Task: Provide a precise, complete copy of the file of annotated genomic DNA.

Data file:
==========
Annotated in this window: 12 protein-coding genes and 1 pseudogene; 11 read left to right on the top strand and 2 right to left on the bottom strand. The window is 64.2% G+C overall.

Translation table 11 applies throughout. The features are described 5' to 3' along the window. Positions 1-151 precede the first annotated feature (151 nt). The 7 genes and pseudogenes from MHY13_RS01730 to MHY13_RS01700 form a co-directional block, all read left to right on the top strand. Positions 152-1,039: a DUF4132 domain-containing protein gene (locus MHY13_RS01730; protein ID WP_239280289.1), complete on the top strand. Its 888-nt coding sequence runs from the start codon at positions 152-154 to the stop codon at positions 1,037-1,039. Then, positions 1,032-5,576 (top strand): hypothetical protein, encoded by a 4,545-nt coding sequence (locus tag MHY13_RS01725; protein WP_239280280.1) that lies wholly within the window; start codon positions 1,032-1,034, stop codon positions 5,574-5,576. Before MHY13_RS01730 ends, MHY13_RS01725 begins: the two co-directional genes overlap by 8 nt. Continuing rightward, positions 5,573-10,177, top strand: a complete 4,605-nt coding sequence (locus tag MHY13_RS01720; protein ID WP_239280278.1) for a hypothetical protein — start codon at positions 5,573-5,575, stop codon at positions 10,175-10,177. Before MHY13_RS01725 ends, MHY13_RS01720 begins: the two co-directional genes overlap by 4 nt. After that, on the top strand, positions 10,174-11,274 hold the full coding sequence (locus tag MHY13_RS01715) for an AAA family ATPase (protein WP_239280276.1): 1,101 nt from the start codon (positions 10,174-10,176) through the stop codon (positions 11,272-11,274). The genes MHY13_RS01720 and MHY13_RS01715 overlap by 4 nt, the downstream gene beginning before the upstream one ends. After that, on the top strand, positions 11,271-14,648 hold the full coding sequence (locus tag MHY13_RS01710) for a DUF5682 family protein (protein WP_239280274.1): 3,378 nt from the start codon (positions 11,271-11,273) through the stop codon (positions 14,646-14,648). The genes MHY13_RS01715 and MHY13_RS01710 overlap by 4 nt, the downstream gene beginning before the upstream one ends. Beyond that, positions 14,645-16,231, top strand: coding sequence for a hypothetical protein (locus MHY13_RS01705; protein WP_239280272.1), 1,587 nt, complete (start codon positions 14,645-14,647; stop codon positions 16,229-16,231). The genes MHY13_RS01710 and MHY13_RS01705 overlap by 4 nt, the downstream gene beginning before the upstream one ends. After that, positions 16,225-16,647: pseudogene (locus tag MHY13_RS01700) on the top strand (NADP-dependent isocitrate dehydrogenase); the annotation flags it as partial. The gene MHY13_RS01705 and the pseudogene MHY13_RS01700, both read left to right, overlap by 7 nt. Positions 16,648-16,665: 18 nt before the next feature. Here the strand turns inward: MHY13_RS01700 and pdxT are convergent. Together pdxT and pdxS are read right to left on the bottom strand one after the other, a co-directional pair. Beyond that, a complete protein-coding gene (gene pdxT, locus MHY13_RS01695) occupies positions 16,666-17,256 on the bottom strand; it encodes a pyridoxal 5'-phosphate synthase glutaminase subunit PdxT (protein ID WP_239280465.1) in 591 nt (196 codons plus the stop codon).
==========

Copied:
Annotated in this window: 12 protein-coding genes and 1 pseudogene; 11 read left to right on the top strand and 2 right to left on the bottom strand. The window is 64.2% G+C overall.

Translation table 11 applies throughout. The features are described 5' to 3' along the window. Positions 1-151 precede the first annotated feature (151 nt). The 7 genes and pseudogenes from MHY13_RS01730 to MHY13_RS01700 form a co-directional block, all read left to right on the top strand. Positions 152-1,039: a DUF4132 domain-containing protein gene (locus MHY13_RS01730; protein ID WP_239280289.1), complete on the top strand. Its 888-nt coding sequence runs from the start codon at positions 152-154 to the stop codon at positions 1,037-1,039. Then, positions 1,032-5,576 (top strand): hypothetical protein, encoded by a 4,545-nt coding sequence (locus tag MHY13_RS01725; protein WP_239280280.1) that lies wholly within the window; start codon positions 1,032-1,034, stop codon positions 5,574-5,576. Before MHY13_RS01730 ends, MHY13_RS01725 begins: the two co-directional genes overlap by 8 nt. Continuing rightward, positions 5,573-10,177, top strand: a complete 4,605-nt coding sequence (locus tag MHY13_RS01720; protein ID WP_239280278.1) for a hypothetical protein — start codon at positions 5,573-5,575, stop codon at positions 10,175-10,177. Before MHY13_RS01725 ends, MHY13_RS01720 begins: the two co-directional genes overlap by 4 nt. After that, on the top strand, positions 10,174-11,274 hold the full coding sequence (locus tag MHY13_RS01715) for an AAA family ATPase (protein WP_239280276.1): 1,101 nt from the start codon (positions 10,174-10,176) through the stop codon (positions 11,272-11,274). The genes MHY13_RS01720 and MHY13_RS01715 overlap by 4 nt, the downstream gene beginning before the upstream one ends. After that, on the top strand, positions 11,271-14,648 hold the full coding sequence (locus tag MHY13_RS01710) for a DUF5682 family protein (protein WP_239280274.1): 3,378 nt from the start codon (positions 11,271-11,273) through the stop codon (positions 14,646-14,648). The genes MHY13_RS01715 and MHY13_RS01710 overlap by 4 nt, the downstream gene beginning before the upstream one ends. Beyond that, positions 14,645-16,231, top strand: coding sequence for a hypothetical protein (locus MHY13_RS01705; protein WP_239280272.1), 1,587 nt, complete (start codon positions 14,645-14,647; stop codon positions 16,229-16,231). The genes MHY13_RS01710 and MHY13_RS01705 overlap by 4 nt, the downstream gene beginning before the upstream one ends. After that, positions 16,225-16,647: pseudogene (locus tag MHY13_RS01700) on the top strand (NADP-dependent isocitrate dehydrogenase); the annotation flags it as partial. The gene MHY13_RS01705 and the pseudogene MHY13_RS01700, both read left to right, overlap by 7 nt. Positions 16,648-16,665: 18 nt before the next feature. Here the strand turns inward: MHY13_RS01700 and pdxT are convergent. Together pdxT and pdxS are read right to left on the bottom strand one after the other, a co-directional pair. Beyond that, a complete protein-coding gene (gene pdxT, locus MHY13_RS01695) occupies positions 16,666-17,256 on the bottom strand; it encodes a pyridoxal 5'-phosphate synthase glutaminase subunit PdxT (protein ID WP_239280465.1) in 591 nt (196 codons plus the stop codon).